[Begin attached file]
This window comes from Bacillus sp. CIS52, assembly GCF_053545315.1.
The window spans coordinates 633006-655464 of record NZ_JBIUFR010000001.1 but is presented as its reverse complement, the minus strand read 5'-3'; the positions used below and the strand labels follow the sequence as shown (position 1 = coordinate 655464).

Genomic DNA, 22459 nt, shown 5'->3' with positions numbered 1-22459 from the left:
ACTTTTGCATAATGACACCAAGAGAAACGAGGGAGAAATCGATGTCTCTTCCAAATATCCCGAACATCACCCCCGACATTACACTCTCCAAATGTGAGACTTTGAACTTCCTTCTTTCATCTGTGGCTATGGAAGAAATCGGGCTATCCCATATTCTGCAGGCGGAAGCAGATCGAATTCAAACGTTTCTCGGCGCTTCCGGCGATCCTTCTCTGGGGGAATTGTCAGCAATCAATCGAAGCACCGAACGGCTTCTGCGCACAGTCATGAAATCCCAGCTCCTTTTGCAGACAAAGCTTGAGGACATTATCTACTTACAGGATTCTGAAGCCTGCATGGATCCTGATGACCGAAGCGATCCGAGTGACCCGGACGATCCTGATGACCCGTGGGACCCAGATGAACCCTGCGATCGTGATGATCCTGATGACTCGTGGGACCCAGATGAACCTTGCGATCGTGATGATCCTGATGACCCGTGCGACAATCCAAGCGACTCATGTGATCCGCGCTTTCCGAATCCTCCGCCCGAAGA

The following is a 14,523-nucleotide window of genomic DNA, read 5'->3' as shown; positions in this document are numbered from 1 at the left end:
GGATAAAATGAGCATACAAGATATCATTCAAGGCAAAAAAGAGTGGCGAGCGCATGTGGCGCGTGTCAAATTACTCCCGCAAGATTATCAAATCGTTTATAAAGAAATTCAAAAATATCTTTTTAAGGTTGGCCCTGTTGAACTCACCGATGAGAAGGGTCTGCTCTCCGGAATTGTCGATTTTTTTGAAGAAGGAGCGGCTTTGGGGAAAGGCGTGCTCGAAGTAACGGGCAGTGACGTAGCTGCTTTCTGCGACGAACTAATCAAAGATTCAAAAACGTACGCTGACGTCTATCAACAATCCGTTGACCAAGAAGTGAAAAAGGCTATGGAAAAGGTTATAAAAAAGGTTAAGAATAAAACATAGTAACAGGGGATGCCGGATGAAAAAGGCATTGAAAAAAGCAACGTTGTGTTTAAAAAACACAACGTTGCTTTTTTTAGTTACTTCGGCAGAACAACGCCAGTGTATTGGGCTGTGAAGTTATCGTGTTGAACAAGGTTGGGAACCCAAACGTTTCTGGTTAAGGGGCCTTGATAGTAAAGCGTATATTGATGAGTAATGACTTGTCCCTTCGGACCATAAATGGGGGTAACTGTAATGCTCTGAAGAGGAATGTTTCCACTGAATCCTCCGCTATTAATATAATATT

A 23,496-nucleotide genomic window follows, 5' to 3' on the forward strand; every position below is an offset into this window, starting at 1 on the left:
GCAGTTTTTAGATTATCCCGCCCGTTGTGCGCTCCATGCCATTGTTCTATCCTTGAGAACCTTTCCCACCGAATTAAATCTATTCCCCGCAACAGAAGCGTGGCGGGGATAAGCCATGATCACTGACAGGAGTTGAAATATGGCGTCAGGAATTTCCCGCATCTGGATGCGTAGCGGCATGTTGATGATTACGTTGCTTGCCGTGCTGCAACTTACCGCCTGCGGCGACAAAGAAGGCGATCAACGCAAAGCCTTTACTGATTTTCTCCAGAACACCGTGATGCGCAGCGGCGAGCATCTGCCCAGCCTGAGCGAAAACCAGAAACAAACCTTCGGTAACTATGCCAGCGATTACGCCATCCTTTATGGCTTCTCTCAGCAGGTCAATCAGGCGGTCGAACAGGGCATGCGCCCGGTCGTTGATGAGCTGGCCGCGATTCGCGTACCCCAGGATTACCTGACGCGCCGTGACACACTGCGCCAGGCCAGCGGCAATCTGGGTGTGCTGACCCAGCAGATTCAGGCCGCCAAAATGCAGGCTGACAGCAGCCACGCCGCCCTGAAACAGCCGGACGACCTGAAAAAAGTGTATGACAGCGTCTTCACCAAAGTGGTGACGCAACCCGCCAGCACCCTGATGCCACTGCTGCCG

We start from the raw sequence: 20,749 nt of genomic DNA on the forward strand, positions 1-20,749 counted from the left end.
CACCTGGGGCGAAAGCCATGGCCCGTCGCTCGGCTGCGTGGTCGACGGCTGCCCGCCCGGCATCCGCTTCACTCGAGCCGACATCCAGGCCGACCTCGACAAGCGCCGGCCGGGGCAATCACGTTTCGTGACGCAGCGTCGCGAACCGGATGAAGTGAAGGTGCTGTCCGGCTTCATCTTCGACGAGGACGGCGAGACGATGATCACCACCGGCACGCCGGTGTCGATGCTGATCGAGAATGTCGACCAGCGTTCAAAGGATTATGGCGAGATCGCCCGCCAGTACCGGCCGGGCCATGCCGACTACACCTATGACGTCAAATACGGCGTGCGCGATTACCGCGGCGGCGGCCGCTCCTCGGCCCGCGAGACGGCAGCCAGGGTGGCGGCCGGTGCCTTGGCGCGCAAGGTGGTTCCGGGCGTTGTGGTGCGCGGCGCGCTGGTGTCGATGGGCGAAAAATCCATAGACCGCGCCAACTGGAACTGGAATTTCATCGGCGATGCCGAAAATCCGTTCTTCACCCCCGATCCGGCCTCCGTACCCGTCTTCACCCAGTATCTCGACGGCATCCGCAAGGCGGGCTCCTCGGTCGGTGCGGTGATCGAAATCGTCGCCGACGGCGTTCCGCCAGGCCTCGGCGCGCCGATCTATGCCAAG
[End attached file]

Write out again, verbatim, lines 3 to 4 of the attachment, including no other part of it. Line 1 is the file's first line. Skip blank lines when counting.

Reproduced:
Genomic DNA, 22459 nt, shown 5'->3' with positions numbered 1-22459 from the left:
ACTTTTGCATAATGACACCAAGAGAAACGAGGGAGAAATCGATGTCTCTTCCAAATATCCCGAACATCACCCCCGACATTACACTCTCCAAATGTGAGACTTTGAACTTCCTTCTTTCATCTGTGGCTATGGAAGAAATCGGGCTATCCCATATTCTGCAGGCGGAAGCAGATCGAATTCAAACGTTTCTCGGCGCTTCCGGCGATCCTTCTCTGGGGGAATTGTCAGCAATCAATCGAAGCACCGAACGGCTTCTGCGCACAGTCATGAAATCCCAGCTCCTTTTGCAGACAAAGCTTGAGGACATTATCTACTTACAGGATTCTGAAGCCTGCATGGATCCTGATGACCGAAGCGATCCGAGTGACCCGGACGATCCTGATGACCCGTGGGACCCAGATGAACCCTGCGATCGTGATGATCCTGATGACTCGTGGGACCCAGATGAACCTTGCGATCGTGATGATCCTGATGACCCGTGCGACAATCCAAGCGACTCATGTGATCCGCGCTTTCCGAATCCTCCGCCCGAAGA